The success of the government’s flagship green deal initiative depends on Paul Davies. Here, the man behind the Green Deal Finance Company tells Keith Cooper how he’ll get investors to stump up £10 billion
Paul Davies is apologising for his ‘tatty’ Friday look. Dressed down, tieless, wearing a frayed shirt and black jeans, it’s more eco-chic than smart city gentlemen, in a sartorial sense of course. The fashion of this senior partner at Pricewaterhouse Coopers is well-suited to his new role, however. The man now striding down the steel staircase of the world-leading consultancy’s London Bridge headquarters is fast becoming the face of green finance.
We’re heading into blistering morning sunshine to a riverside coffee hut, conveniently within eyeshot of a screen beaming Olympic action to the masses. The canoeists are up next, a sport with which he admits he’s all too familiar. ‘I’ve taken a trip in an Olympic canoe,’ he says as we settle into our seats. ‘A disaster! We lasted 15 seconds before it capsized. I thought I was going to die.’
Self-deprecation aside, Mr Davies’ reputation as an expert in eco-finance has only grown since he appeared in sustainability circles last year. He’s now well known as the chief architect and official spokesperson of the Green Deal Finance Company, an organisation likely to play a pivotal role in the government’s ambitious green deal scheme. Under the deal, due to launch in October, ‘green deal providers’ loan the upfront cost of eco-improvements to residents. Repayments will appear as monthly charges on their electricity bills. The deal’s ‘golden rule’ means these payments must not exceed the value of the savings made.
Ministers want and need £14 billion of private sector investment to get the deal going, the lion’s share of which - £10 billion - appears to depend on Mr Davies’ GDFC. No wonder so many eyes in industry, policy and politics are trained on this slight 50-year-old.
His attention fixes first on coffee orders before giving me the lowdown on why he thinks the GDFC is so essential. ‘The green deal is in effect a loan and because of [the] golden rule we basically need £10 billion of low-interest finance,’ he explains. ‘We will be working behind the scenes to raise that money.’ Most green deal providers are unable to loan such significant sums themselves and ‘you know what the banking market is like,’ Mr Davies adds. ‘This leaves the bond market. It is the only source of low-cost finance to make this work.’
The GDFC will not finance green deal providers directly. It will instead help them offload the loans they arrange for homeowners by bundling them up into bonds, which are then sold to institutional investors such as pension funds. With their loan capacities replenished, providers will be freed to sail forth once more, offering green deal services to even more homeowners, as well as tenants of social and privately rented housing. And so the cycle continues.
As the coffees arrive - was that a soya latte he ordered? - Mr Davies settles into explaining why such a complex organisation is needed. The company’s set-up costs alone are likely to top £40 million, according to some predictions. ‘We need a structure that can leapfrog what would normally be a five-year process,’ he begins.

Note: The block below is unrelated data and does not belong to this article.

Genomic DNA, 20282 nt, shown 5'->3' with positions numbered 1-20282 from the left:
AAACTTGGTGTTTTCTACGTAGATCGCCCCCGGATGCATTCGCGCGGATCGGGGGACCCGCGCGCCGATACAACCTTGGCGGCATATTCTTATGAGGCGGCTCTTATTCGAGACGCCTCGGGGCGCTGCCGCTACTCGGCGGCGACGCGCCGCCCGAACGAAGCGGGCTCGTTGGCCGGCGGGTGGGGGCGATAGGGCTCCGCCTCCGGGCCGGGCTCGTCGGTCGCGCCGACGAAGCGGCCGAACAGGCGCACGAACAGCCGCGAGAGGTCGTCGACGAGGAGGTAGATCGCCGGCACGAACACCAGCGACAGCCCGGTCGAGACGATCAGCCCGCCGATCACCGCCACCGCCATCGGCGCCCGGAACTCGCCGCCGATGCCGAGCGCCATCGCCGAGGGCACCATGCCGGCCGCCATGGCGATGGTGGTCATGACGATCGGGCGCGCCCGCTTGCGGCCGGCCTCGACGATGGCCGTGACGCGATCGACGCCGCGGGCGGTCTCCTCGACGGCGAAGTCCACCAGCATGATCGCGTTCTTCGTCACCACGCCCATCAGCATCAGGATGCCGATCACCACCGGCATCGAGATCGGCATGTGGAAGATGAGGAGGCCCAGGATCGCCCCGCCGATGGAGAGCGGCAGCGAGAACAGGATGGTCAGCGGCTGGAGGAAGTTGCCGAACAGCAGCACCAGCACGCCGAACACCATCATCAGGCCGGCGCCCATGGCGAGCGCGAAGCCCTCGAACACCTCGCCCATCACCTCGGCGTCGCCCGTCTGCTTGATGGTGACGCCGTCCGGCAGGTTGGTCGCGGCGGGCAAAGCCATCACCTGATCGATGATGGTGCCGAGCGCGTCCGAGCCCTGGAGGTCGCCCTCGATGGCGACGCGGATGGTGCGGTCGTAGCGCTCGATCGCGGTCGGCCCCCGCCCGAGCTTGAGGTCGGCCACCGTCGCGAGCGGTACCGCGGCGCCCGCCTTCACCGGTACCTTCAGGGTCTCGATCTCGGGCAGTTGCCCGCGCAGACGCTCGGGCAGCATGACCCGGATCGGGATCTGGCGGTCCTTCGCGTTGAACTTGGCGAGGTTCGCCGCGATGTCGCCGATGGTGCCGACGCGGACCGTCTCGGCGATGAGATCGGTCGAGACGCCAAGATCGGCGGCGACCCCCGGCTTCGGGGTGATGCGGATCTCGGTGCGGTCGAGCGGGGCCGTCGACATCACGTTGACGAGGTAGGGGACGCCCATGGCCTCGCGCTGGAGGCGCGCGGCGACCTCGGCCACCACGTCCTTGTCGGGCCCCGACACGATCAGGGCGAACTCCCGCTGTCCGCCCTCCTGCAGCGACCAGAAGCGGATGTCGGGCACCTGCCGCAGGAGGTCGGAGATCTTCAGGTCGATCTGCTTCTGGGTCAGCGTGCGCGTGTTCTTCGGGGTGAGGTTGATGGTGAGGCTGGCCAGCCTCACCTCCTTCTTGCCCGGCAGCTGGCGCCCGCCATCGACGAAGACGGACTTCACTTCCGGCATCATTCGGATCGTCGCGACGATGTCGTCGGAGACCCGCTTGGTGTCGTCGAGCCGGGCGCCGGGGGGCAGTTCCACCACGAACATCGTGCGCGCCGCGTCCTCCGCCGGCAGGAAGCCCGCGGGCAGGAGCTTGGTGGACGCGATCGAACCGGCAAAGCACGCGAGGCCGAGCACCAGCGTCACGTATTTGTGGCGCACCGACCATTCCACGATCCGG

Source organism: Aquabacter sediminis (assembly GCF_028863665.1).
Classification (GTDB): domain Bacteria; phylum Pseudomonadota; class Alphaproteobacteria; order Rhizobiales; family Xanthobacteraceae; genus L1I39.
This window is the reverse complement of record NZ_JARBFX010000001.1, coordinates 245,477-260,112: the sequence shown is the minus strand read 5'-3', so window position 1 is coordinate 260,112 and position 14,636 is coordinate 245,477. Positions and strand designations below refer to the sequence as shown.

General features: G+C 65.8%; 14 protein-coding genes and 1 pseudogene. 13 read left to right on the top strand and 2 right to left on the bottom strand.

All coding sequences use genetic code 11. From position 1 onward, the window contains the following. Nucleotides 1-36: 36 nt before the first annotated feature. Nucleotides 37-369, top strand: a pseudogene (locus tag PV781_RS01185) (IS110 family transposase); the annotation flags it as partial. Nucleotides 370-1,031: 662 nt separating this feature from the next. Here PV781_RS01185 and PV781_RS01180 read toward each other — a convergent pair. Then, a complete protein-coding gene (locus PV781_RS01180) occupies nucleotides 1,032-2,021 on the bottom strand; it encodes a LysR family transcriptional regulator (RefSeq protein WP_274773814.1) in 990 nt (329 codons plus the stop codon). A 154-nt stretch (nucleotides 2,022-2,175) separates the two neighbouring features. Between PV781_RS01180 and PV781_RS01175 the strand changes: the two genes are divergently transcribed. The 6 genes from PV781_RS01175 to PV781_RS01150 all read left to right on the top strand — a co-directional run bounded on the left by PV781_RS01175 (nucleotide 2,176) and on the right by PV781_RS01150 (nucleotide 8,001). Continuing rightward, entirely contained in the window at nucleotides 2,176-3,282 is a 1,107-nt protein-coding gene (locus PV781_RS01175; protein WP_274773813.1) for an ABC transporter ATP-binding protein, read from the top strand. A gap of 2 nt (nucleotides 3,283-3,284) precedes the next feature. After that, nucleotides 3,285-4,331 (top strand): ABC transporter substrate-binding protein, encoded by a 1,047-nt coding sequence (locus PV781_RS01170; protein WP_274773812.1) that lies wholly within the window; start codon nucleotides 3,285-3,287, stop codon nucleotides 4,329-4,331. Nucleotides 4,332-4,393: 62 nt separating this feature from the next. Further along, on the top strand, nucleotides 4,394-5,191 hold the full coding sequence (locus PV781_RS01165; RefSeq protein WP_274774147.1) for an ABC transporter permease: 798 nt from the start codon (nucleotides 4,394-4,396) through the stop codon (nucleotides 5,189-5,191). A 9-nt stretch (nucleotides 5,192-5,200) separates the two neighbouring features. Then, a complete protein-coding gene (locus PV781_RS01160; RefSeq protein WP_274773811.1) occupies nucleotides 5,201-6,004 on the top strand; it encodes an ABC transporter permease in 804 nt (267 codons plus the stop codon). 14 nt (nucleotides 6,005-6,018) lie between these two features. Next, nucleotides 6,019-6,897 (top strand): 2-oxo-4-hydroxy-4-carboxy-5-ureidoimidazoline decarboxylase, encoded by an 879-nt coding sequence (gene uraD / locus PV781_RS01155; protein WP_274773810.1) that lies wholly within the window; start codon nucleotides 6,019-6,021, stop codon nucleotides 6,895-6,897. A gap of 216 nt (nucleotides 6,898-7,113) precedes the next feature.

‘The bond markets typically look at things that have worked for a number of years, which are credit-worthy. But we need the finance straight away. To get the bond market going, you also need volume. So what the company aims to do is aggregate [loans] nationally.’ He has set his sights on raising £5 billion on the bond market over its first five years but aims to begin with an initial £1 billion tranche.
The finance company’s marketing material is unapologetic in its ambition to become the sole go-to organisation for green deal bond finance. The market would be best serviced by ‘one central finance company’, its website claims. That company is clearly itself. Mr Davies insists this ambition does not mean it wants to monopolise the market absolutely. It will instead ‘enable’ access to the bond finance market while avoiding the expense of establishing multiple competing finance companies. At £40 million a pop for set-up costs, he may have a point.
His vision for the GDFC enjoys some support within sustainability finance circles. Sean Kidney, chair of the Climate Bonds Initiative, which aims to create a market for green bonds, believes the GDFC could be great for the green deal if Mr Davies pulls it off. He argues that it would create a ‘bit of a monopoly’ but that such a step is necessary. ‘We don’t have the luxury of waiting for the market to grow organically,’ Mr Kidney says. The finance company is, however, being seen as a clever ‘around-about-way’ of accessing government money without increasing public sector borrowing,’ Mr Kidney adds. ‘The model relies on a lot of support.’
The GDFC model does indeed depend on significant government support, as Mr Kidney describes. It has asked for a £300 million loan, mainly from the Green Investment Bank, which is being set up by the government with the capacity to loan £3 billion to green businesses. Of this, £40 million is earmarked for start-up costs; the rest as seed investment to secure the credit rating it needs to attract bond investors. A sliver of just £7 million has so far been agreed, despite Chris Huhne, when he was climate secretary, lauding the company as ‘an exciting initiative with the potential to reduce interest rates on green deal finance’.
The £7 million loan was agreed by the Department of Energy and Climate Change in August, with the narrow remit of establishing the GDFC’s loans administration system and securing its credit rating. Government foot-dragging has been a source of frustration to some of the suppliers, contractors and energy companies which are supporting the GDFC. Their anger spilled out in a letter to the deputy prime minister in June, in which they warned that delaying start-up funding put the whole green deal in jeopardy. ‘Work on financing the scheme has been halted… putting the green deal scheme at significant risk,’ it added.
While understanding his members’ irritation, Mr Davies himself is sanguine about the government’s support, despite the embarrassment of his own timetable slipping - the GDFC was slated to secure its credit rating in June 2012. But if he suffers any personal frustration, Mr Davies is not showing it. ‘We got the loan later than we envisaged so things have gone back slightly [compared to what] we originally planned,’ he admits.
‘We submitted a business plan to government back in November or December last year. What the extra time has meant, while we have been effectively waiting for the loan, is that we’ve managed to expand the membership, get a board in place and are now looking like a strong, proper company. It is now properly established and formal.’